From the start of this year, climate change, net zero, and other environmental topics have been discussed extensively in the media. Interestingly, media sentiment around decarbonisation efforts has been fairly negative, with a few promising wins reported but undoubtedly a lot of question marks over whether we can or cannot achieve net zero by the 2050 deadline.
This Earth Month, as our battle with the climate crisis continues to intensify, we summarise the key environmental moments from 2023 so far, including climate policy and regulation, net zero planning, and overall pro-environmental action.
The IPCC Report
United Nations’ Intergovernmental Panel on Climate Change (IPCC) released yet another eye-opening report in March, which was described as a “final warning” by scientists. Experts said the action being taken to keep global warming to 1.5 degrees Celsius is “insufficient”, while suggesting we may actually exceed the 1.5 degrees limit set out by the Paris Agreement by the 2030s if we carry on as we are.
Temperatures are now about 1.1C above pre-industrial levels, the IPCC found. If Greenhouse Gas Emissions peak soon and are reduced rapidly in the following years, it may still be possible to avoid the worst ravages that would follow a 1.5C rise.
Greenwashing and Greenhushing persist
In the past three months, various businesses and sectors have been accused of finding new and innovative ways to greenwash and greenhush. Discrepancies between climate pledges and transparency in climate reporting have also been identified. For example, new analysis released in January suggests that only a handful of Verra’s rainforest carbon offsetting projects demonstrate deforestation reductions, with further analysis indicating that 94% of the credits had no benefit to the climate. Their rainforest offset credits – commonly used by companies – are likely to be “phantom credits” and do not represent genuine carbon reductions.
And the fashion industry is really feeling the heat. A study by Changing Markets Foundation in 2022 reported that nearly 60% of green claims made by 12 major fashion brands in the UK and Europe were unsubstantiated or misleading, and this worrying trend is continuing. The United Nations Fashion Industry Charter for Climate Action and CDP released their 2023 progress report last month and the report has been criticised for focussing more on companies’ climate goals and disclosure practices than their actual emissions or decarbonisation strategy — a trend that many progress reports have been criticised for.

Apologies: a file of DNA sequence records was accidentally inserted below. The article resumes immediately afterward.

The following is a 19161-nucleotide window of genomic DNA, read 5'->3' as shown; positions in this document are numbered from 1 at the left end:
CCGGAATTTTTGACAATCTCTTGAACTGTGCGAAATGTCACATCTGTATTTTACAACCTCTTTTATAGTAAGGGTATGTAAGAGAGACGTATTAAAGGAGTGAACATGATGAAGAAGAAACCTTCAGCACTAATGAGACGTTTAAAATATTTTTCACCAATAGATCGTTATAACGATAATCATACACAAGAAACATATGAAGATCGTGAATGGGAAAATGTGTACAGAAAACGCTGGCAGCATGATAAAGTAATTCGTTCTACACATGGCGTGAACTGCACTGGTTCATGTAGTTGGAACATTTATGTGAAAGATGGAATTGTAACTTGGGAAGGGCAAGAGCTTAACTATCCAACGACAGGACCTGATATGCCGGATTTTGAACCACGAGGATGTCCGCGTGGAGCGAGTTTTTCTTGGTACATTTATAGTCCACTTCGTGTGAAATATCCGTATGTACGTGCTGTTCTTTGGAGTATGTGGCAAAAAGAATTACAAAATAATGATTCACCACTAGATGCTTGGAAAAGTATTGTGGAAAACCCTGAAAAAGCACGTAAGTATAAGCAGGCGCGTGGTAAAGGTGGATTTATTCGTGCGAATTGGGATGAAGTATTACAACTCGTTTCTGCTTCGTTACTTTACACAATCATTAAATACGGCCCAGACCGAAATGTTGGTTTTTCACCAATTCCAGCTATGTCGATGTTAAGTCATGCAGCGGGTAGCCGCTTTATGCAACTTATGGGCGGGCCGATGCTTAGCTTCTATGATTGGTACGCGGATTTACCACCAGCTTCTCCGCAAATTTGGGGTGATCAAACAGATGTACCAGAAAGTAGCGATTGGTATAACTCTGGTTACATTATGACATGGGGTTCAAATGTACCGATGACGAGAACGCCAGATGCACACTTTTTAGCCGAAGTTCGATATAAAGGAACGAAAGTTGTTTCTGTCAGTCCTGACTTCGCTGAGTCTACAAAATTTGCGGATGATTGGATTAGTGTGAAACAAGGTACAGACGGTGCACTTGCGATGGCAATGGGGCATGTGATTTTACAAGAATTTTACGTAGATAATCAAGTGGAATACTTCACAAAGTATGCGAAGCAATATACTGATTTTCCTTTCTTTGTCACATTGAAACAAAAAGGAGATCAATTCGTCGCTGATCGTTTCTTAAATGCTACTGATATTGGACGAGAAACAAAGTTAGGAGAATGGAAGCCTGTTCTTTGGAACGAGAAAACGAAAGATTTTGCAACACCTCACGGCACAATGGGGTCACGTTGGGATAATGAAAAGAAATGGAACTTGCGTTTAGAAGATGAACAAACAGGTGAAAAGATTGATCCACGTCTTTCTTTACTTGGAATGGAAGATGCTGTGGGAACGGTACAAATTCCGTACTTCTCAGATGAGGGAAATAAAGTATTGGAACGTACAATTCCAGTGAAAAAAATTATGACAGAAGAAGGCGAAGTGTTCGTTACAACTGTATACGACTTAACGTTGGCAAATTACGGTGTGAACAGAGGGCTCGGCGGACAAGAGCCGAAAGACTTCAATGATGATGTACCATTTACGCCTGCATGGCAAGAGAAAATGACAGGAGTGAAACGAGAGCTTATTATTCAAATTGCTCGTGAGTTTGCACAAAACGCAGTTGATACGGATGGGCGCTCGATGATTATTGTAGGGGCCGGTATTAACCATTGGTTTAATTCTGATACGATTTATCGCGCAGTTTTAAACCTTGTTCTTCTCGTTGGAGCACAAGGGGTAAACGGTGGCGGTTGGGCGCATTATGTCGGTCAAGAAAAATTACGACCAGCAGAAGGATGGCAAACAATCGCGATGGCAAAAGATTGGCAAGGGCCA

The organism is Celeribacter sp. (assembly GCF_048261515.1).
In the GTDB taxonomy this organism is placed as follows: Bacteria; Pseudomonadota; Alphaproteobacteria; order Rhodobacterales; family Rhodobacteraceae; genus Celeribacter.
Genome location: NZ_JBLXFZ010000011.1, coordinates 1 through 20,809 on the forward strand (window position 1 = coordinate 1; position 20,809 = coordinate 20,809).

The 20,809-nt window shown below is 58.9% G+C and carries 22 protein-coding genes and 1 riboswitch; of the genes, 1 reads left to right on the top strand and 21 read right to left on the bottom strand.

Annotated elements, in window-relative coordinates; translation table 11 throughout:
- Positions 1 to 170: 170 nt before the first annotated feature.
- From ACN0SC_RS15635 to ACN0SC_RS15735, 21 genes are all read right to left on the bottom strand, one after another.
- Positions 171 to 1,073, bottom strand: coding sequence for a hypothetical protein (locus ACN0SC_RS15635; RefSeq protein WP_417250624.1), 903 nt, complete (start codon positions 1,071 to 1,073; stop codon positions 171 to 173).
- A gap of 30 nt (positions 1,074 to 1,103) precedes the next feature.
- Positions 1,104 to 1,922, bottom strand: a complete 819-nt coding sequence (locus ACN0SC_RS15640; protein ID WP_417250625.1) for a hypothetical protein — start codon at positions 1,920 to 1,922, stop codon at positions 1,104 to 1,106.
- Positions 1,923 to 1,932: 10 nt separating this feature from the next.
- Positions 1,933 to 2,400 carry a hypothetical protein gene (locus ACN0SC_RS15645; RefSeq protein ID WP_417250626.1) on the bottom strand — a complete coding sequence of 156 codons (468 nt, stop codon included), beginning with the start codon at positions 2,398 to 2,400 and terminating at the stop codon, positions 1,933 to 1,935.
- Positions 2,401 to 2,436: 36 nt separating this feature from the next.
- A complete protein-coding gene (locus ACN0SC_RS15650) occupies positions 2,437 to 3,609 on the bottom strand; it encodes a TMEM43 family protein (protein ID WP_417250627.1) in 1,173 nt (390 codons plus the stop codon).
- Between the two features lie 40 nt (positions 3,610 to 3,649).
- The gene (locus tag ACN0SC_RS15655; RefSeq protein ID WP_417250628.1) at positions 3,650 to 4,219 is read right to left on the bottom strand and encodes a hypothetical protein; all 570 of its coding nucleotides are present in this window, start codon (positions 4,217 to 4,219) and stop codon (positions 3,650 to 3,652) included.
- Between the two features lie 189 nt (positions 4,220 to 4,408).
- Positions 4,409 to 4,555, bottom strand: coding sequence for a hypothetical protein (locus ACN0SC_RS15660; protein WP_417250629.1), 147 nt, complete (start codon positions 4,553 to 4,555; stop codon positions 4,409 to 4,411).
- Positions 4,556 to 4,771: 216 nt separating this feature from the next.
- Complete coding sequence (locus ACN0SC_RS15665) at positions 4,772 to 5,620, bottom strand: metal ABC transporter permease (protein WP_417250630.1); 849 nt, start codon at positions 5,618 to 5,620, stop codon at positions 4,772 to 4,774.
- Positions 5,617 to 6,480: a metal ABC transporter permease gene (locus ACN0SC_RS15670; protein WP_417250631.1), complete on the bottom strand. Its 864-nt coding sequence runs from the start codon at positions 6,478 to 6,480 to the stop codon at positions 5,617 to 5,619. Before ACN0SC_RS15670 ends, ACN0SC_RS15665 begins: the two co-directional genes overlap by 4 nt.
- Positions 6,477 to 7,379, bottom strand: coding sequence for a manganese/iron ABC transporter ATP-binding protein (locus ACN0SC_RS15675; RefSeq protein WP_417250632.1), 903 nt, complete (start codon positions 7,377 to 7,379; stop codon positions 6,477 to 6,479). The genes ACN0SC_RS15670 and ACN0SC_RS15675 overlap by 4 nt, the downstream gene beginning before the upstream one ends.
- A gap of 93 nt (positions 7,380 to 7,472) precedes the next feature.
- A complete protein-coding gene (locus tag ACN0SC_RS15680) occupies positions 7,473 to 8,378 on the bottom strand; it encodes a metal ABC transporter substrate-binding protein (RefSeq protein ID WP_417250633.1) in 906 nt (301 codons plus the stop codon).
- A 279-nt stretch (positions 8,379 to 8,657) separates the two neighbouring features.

Click here to read our Greenhushing explainer.
Green Day Announcements
On the 30th of March, the UK government published an updated net zero plan. It followed a ruling by the High Court last July which decided the current plan failed to show how the UK would achieve net zero by 2050. On what was coined the UK’s ‘Green Day’, the government published its official response to the Independent Review of its previous net zero strategy, which was led by MP Chris Skidmore. The review detailed 129 recommendations across key sectors such as the built environment, renewable energy, green finance, and nature. However, the updated plan has attracted criticism from activists and thought leaders who don’t believe it goes far enough.
For example, the announcements included a loophole to offset any shortfalls in sales for car manufacturers in the first few years with a higher proportion of EV sales in later years, diluting the government’s EV transition. Extensive documentation also confirms that the UK will continue its policy of expanding fossil fuel production in the North Sea – despite calls from UK academics, Conservative politicians, and activists for the country to stop issuing new oil and gas licences.
The importance of having solution-oriented conversations
In the first few months of 2023, many reports, research, and conversations have highlighted the causes and challenges of climate change. Although comprehensive solutions like regulatory frameworks like the Task Force on Climate-Related Financial Disclosures (TCFD) and Science Based Targets Initiative (SBTi) are there to guide companies, a lot of businesses are still unclear about their decarbonisation strategies. A better sense of direction and guidance is needed for business leaders to start ‘walking the walk’. This can be achieved with the support of internal experts, consultants, and collaborators, but ultimately it needs to be led from the top.
The theme for Earth Day 2023 on the 22nd of April is Invest In Our Planet. It’s a call for governments, businesses, and individuals to invest in a better future for the planet. We need to have fewer conversations about the problems associated with climate change and start prioritising solutions. This means having more conversations about what we can do, what people are already doing, what is going well, and what can be improved.
Conversations catalyse action. A great place to start would be amplifying the voices of thought leaders and experts, wherein their advice and expertise can support various stakeholders in understanding how they could be a part of the solution. This could reroute a relatively pessimistic, nagging narrative to a an optimistic, hopeful, and positively reaffirming one.